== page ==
Tesla Motors (TSLA) recently showed off the upcoming Model X at its store in Palo Alto, Calif. over the weekend. Given the enormous amount of goodwill, and intense interest in the Model S, the Model X could prove more revolutionary than originally thought.
Prior to the Model S and Tesla Roadster, there were electric cars, namely the General Motors EV1, Honda EV Plus hatchback, Nissan Altra EV, and Toyota RAV4 EV. However, due to lack of consumer interest, costs, and gas prices, those cars never took off. The Model S has proven that there is a market for electric cars, but the Model X is going into uncharted territories, not only because it's the second-generation car from a successful electric auto manufacturer, but the market for electric SUV's is still unknown.
Given the popularity of the Model S, it's reasonable to assume the Model X will be popular. Sources have said there are already more than 8,000 reservations for the Model X, despite the fact it will not be delivered to customers until late 2014, with the majority coming in 2015. In a research note earlier this year, Jefferies analyst Elaine Kwei highlighted how popular it could be. "Based on early customer indications, TSLA believes the Model X could be as popular as the Model S (the SUV derivative of a sedan typically sells approximately half the volume)," Kwei wrote in a research note earlier this year. "The current production line could be doubled to 80k-100k units."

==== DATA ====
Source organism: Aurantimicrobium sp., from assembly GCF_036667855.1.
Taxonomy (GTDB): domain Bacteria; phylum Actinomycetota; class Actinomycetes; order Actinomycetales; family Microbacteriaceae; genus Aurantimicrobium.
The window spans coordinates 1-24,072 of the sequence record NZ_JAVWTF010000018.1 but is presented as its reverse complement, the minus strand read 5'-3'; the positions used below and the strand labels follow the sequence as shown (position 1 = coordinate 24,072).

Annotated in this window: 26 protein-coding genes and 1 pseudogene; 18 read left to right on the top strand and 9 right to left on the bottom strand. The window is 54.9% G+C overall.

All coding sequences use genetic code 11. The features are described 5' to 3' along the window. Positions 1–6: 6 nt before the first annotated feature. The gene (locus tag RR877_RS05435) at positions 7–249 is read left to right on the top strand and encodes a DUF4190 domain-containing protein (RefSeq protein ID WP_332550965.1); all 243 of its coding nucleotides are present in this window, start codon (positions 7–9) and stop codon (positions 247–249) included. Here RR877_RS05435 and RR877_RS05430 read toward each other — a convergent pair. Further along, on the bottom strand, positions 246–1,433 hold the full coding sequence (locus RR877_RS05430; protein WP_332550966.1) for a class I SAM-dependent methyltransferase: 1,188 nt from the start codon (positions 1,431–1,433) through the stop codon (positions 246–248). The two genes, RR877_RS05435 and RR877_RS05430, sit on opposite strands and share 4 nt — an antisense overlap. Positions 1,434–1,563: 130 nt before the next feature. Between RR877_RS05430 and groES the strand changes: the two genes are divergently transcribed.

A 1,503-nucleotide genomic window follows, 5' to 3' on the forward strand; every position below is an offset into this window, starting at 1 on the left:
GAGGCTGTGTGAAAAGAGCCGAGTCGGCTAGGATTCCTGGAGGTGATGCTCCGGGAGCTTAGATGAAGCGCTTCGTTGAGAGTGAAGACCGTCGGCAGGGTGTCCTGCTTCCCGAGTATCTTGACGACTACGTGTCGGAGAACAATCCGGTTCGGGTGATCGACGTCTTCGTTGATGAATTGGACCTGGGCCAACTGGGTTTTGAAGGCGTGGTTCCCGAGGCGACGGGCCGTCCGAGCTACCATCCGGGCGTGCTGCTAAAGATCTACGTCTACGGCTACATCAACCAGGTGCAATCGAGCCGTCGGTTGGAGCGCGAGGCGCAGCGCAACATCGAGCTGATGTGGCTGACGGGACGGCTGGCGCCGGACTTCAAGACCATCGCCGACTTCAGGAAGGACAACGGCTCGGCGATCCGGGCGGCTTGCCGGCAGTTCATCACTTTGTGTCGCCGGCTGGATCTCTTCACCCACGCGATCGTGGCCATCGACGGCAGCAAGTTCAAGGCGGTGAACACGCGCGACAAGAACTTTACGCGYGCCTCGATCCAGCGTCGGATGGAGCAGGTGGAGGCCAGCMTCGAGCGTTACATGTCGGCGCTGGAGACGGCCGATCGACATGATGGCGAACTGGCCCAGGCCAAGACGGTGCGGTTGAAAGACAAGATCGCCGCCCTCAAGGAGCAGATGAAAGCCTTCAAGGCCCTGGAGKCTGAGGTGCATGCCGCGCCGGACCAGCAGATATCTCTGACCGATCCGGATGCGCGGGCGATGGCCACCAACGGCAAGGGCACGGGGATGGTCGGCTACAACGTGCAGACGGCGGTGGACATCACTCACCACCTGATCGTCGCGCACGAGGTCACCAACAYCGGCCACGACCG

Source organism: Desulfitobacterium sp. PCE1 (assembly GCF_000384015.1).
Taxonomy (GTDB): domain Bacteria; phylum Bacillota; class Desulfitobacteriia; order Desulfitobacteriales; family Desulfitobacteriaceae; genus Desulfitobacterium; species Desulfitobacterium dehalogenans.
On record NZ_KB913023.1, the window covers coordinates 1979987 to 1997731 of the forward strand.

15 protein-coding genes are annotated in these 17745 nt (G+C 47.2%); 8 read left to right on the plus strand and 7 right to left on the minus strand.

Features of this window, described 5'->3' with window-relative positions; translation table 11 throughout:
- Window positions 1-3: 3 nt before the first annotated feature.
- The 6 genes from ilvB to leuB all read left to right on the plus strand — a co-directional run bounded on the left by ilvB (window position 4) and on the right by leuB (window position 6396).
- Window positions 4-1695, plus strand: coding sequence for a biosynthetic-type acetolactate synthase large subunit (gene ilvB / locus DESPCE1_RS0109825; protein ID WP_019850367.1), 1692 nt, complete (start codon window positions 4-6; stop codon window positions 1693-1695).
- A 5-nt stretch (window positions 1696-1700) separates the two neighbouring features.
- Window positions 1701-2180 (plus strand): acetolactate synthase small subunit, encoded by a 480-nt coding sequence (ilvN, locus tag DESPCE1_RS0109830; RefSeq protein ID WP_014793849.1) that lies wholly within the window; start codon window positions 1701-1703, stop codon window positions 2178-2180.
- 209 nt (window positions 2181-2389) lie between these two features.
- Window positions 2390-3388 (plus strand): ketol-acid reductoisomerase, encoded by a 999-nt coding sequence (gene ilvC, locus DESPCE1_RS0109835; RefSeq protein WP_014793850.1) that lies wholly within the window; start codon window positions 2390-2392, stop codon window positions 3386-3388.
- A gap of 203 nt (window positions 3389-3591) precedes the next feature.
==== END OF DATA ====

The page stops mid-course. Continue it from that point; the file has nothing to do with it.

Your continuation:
The version of the Model X that Tesla showed off this past weekend had slight variances to the prototype from Feb. 2012, including the virtual side rear view windows (which are used as cameras) being replaced by ones that are exceptionally similar to the Model S. In addition to that, there are touch screens on the steering wheel, replacing the buttons from the Model S.
The Model X is getting the majority of Tesla's attention, as CEO Elon Musk noted on the second-quarter earnings call, saying he and the engineers are doing a lot to improve the initial design on what we've seen. "For the most part, our researchers are spending a lot of time personally on the Model X and trying to get the details right," Musk said on the call I think there are some things we can do to improve the Model X over the early demonstration prototype that people have seen. I think there is room to make it better." Based on what Tesla showed off over the weekend, it looks like there has been some tweaks to the original prototype, and more is still to come.
A feature that is sure to increase consumer awareness about it and separate it from traditional SUV's are the Falcon Wing doors. Instead of opening out like a traditional door, they open up. Combine that with the performance Tesla says the SUV will have (going 0 to 60 in less than 5 seconds using the optional All-Wheel Drive), and it's easy to see why this could be a huge winner for Tesla.
In a July research note, Deutsche Bank analyst Dan Galves said the Model X could add another 30,000 units to Tesla's production rate. Judging by the fact that there may be already as much as 8,000 reservations for a truck that's still over a year away from being delivered, 30,000 could prove conservative.
Much of this optimism is already baked in Tesla's share price, up more than 427% year to date. However, given the immense popularity surrounding the company, the truck, and Musk himself, it wouldn't be surprising to see Tesla's share price move higher as the Model X gets closer to introduction.
Given Tesla's remarkable ability thus far to somehow manage to surpass the hype surrounding itself, its products, and its earnings estimates, the Model X may be poised to reinvent the electric SUV market before there even is one.